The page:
News‎ > ‎

Interview with Master Baro on the Friends of Clover Farm

posted Jun 26, 2013, 12:42 AM by Peppy Bristlebrush
By Akelay Rumblebelly 

As my reliable and trusted provider for vegetables, Master Baro has become a good friend of mine during the last years. Since he is leaving the Friends of Clover Farm only for trips to the fields in Hobbiton, I thought it might be nice to introduce him to my fellow hobbits and asked him if he would be willing to give an interview for the local Gazette. He has kindly agreed. So last time I went to get some carrots and mushrooms, he invited me for tea, for which I brought some catfish cakes, of course. 
Akelay: "Master Baro, you are a farming dwarf. That is something I had never heard of before ..."

Barogrim: "Actually, there are only few farming dwarves, but they do exist. Dwarves do eat, you know, and not only roast meat. Mind you, there is some nice farmland in Thorin's Hall. But of course, even a farming dwarf will spend most of his time with other things like ore, armour, tools and weapons."

A.: "I myself grew up next to the dwarven house in Needlehole and have learnt a little about ore. And so have some of my fellow Order hobbits, like Master Jiro, Miss Nimelia or Miss Spriggy, to name a few. They are great with ore and tools. But when we first met and I wanted to talk about ore with you, you were not very pleased, to put it friendly."

B.: *chuckles* "Yes, indeed, it seems I gave you quite a fright back then, didn't I? Sorry about that. Well, I grew up in Thorin's Hall and both my parents were farming dwarves. Which means that about ninety percent of their time was spent making chainmail armour. But the rattling of chainmail did not interest me the slightest in my childhood years. I was bored by the other dwarven children talking about ore, ore and ore constantly. I myself was only playing on the farmland, planting seeds and looking what they became when they sprouted. I had my first own mushroom field when I was five."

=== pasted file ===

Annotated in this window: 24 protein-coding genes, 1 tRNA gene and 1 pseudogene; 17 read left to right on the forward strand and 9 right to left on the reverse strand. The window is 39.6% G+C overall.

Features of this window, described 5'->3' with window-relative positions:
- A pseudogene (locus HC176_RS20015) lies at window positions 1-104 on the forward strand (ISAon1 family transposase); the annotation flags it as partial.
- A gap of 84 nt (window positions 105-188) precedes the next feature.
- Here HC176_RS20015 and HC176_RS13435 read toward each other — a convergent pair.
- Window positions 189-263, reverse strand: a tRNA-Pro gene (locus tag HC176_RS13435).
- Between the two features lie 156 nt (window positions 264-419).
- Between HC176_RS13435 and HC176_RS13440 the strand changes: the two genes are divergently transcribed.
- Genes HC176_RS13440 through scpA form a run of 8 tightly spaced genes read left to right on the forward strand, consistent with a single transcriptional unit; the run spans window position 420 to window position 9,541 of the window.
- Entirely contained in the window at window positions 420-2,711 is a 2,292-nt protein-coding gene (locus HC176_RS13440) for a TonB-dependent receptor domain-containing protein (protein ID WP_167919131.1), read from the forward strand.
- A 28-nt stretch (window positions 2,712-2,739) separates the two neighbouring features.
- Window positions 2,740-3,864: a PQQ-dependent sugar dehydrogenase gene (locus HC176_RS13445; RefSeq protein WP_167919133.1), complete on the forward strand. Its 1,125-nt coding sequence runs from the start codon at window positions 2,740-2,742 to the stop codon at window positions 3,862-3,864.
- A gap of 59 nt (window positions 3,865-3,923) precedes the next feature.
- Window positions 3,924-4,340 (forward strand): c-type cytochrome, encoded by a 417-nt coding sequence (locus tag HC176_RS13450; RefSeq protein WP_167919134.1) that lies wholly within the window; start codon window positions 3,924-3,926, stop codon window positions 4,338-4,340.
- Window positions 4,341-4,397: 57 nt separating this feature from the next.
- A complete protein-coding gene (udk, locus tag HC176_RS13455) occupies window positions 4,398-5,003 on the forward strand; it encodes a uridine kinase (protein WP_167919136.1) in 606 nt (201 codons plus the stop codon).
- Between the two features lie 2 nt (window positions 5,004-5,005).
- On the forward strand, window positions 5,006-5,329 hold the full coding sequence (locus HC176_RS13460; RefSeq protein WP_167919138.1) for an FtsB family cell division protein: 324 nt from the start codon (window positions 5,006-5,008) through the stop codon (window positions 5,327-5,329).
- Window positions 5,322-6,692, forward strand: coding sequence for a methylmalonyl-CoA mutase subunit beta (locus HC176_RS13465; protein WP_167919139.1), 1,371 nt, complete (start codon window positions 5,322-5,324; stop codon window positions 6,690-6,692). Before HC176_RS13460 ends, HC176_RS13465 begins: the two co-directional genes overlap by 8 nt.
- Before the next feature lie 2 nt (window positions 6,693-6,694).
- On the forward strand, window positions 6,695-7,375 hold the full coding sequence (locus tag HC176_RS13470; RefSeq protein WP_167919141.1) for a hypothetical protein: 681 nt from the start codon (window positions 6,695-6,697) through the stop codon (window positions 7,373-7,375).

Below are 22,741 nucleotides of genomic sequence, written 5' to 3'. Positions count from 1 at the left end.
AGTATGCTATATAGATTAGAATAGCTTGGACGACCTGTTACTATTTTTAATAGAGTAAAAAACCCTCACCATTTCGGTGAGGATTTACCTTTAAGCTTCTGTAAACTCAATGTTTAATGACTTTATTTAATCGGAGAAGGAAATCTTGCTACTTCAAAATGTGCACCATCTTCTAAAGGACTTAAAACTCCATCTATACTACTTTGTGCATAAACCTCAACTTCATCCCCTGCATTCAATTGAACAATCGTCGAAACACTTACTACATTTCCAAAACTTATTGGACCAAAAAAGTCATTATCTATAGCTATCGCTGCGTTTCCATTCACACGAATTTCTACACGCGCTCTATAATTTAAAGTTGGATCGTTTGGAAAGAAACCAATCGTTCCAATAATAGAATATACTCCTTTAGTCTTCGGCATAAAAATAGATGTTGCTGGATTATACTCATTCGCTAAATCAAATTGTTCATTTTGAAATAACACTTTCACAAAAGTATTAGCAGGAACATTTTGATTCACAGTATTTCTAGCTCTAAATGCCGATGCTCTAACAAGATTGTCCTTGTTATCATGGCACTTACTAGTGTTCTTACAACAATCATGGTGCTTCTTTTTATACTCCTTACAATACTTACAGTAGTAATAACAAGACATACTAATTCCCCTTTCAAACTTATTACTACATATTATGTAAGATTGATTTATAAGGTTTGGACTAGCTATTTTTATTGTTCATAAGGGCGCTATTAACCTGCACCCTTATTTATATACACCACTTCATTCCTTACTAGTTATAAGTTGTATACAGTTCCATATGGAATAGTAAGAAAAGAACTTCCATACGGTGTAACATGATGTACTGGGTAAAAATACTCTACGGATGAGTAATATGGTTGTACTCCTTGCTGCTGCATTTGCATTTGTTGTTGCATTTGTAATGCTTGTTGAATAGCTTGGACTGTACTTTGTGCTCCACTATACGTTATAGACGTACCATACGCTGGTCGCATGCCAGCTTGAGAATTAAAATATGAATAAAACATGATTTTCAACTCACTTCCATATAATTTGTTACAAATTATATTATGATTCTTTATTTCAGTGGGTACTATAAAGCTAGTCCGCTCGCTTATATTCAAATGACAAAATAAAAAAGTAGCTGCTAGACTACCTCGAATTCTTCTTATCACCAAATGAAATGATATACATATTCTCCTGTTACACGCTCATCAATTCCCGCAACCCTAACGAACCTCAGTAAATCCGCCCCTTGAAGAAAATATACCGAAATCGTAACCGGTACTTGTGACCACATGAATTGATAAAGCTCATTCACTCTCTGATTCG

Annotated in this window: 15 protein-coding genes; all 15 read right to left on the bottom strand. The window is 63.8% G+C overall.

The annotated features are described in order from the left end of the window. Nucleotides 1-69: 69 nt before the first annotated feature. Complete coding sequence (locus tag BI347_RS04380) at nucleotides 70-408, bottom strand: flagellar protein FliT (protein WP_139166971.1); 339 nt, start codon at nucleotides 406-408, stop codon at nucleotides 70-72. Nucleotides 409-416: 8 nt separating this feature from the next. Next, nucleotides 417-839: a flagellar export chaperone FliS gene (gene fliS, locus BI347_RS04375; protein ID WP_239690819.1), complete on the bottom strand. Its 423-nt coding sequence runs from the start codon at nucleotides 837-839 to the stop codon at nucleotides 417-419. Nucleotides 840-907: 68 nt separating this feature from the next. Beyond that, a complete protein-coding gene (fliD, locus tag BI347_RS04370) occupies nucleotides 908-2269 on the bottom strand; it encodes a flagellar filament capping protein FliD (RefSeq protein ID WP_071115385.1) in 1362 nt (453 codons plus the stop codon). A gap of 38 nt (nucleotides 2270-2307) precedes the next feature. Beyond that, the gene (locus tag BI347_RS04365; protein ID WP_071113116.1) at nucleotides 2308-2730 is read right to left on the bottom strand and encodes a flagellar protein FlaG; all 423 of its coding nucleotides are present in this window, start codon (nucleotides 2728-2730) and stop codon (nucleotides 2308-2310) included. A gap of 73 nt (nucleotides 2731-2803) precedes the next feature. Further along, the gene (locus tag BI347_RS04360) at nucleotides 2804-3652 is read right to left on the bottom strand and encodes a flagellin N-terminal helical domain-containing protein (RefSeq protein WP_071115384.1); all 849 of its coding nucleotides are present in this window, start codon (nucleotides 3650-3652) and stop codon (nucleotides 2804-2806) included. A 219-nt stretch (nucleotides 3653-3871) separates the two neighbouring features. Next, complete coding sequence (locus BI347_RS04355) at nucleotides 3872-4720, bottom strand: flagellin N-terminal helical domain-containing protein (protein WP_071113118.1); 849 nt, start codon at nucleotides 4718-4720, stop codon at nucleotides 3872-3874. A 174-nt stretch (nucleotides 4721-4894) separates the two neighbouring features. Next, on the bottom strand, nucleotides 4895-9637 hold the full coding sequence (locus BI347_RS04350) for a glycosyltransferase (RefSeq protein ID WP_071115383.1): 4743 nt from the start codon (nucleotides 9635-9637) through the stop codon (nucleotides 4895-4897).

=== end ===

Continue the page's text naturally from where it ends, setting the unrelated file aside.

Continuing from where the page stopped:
A.: "But, that IS a bit unusual for a dwarf, isn't it?"

B.: "Actually, that is totally unusual. I am guessing that something like this can only happen if two farming dwarves from a line of farming dwarves get married. Somehow I got all the farming family heritage - and only that. When I did not even pay attention in the most basic mineralogy and mining lessons, every one of the teaching dwarves was alarmed and my parents very much ashamed. Coming of age, I had not even passed one of the exams and finally was thrown out of Thorin's Hall. They simply did not know what to do with me. Can't blame them."
*a single tear rolls down into his beard*

A.: "Dear me! I did not know that. I am so sorry... But, what happened next?"

B.: "At first I had to go and, well, find someone I would be more welcome with. I was surprised to find warmer lands that were much more appropriate for farming than the frozen grounds around Thorin's Hall. But the inhabitants, long and slender beings, to not name anyone directly, were suspicious of me and a little unwelcoming and thus I wandered on. In a large vale full of clover I made camp and spend a few wonderful days there, in warm sunshine and with bees buzzing, butterflies flying from flower to flower, a lovely place. Then, on my seventh day in the Vale of Clover, as I call it, I caught myself a fish and was just about to roast it over the camp fire, when a strange being attacked me. It was giant, had long legs that looked like branches and a body like a pillow of moss. From what I know now, they are not living in the Shire at all, so it must have been a stray from somewhere far away."